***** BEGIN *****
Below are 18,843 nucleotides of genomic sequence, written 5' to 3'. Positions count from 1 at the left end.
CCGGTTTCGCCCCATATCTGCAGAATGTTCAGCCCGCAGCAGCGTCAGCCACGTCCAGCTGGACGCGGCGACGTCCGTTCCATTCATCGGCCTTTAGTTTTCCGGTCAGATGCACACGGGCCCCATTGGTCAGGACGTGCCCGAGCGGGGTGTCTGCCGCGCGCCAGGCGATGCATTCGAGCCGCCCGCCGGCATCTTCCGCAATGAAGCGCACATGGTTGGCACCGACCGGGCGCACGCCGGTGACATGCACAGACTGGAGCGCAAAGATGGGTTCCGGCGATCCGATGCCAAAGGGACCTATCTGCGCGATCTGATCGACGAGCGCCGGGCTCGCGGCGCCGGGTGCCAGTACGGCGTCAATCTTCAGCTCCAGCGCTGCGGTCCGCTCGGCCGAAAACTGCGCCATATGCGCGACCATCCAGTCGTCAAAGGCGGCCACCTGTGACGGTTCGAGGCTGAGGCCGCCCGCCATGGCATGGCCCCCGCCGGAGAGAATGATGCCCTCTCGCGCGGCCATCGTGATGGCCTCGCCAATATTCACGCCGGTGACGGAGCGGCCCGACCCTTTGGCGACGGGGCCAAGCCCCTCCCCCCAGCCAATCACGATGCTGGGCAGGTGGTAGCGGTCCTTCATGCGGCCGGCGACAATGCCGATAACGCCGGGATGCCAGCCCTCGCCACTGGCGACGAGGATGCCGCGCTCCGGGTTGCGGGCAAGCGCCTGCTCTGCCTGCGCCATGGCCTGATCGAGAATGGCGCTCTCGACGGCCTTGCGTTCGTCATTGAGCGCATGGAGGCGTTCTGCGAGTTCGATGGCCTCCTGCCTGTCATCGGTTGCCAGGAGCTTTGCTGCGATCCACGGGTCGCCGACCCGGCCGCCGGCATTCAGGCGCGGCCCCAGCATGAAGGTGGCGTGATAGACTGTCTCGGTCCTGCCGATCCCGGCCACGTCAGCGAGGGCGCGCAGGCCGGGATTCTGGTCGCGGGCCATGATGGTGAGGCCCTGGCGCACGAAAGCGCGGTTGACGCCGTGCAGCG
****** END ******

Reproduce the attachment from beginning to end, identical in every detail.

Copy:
Below are 18,843 nucleotides of genomic sequence, written 5' to 3'. Positions count from 1 at the left end.
CCGGTTTCGCCCCATATCTGCAGAATGTTCAGCCCGCAGCAGCGTCAGCCACGTCCAGCTGGACGCGGCGACGTCCGTTCCATTCATCGGCCTTTAGTTTTCCGGTCAGATGCACACGGGCCCCATTGGTCAGGACGTGCCCGAGCGGGGTGTCTGCCGCGCGCCAGGCGATGCATTCGAGCCGCCCGCCGGCATCTTCCGCAATGAAGCGCACATGGTTGGCACCGACCGGGCGCACGCCGGTGACATGCACAGACTGGAGCGCAAAGATGGGTTCCGGCGATCCGATGCCAAAGGGACCTATCTGCGCGATCTGATCGACGAGCGCCGGGCTCGCGGCGCCGGGTGCCAGTACGGCGTCAATCTTCAGCTCCAGCGCTGCGGTCCGCTCGGCCGAAAACTGCGCCATATGCGCGACCATCCAGTCGTCAAAGGCGGCCACCTGTGACGGTTCGAGGCTGAGGCCGCCCGCCATGGCATGGCCCCCGCCGGAGAGAATGATGCCCTCTCGCGCGGCCATCGTGATGGCCTCGCCAATATTCACGCCGGTGACGGAGCGGCCCGACCCTTTGGCGACGGGGCCAAGCCCCTCCCCCCAGCCAATCACGATGCTGGGCAGGTGGTAGCGGTCCTTCATGCGGCCGGCGACAATGCCGATAACGCCGGGATGCCAGCCCTCGCCACTGGCGACGAGGATGCCGCGCTCCGGGTTGCGGGCAAGCGCCTGCTCTGCCTGCGCCATGGCCTGATCGAGAATGGCGCTCTCGACGGCCTTGCGTTCGTCATTGAGCGCATGGAGGCGTTCTGCGAGTTCGATGGCCTCCTGCCTGTCATCGGTTGCCAGGAGCTTTGCTGCGATCCACGGGTCGCCGACCCGGCCGCCGGCATTCAGGCGCGGCCCCAGCATGAAGGTGGCGTGATAGACTGTCTCGGTCCTGCCGATCCCGGCCACGTCAGCGAGGGCGCGCAGGCCGGGATTCTGGTCGCGGGCCATGATGGTGAGGCCCTGGCGCACGAAAGCGCGGTTGACGCCGTGCAGCG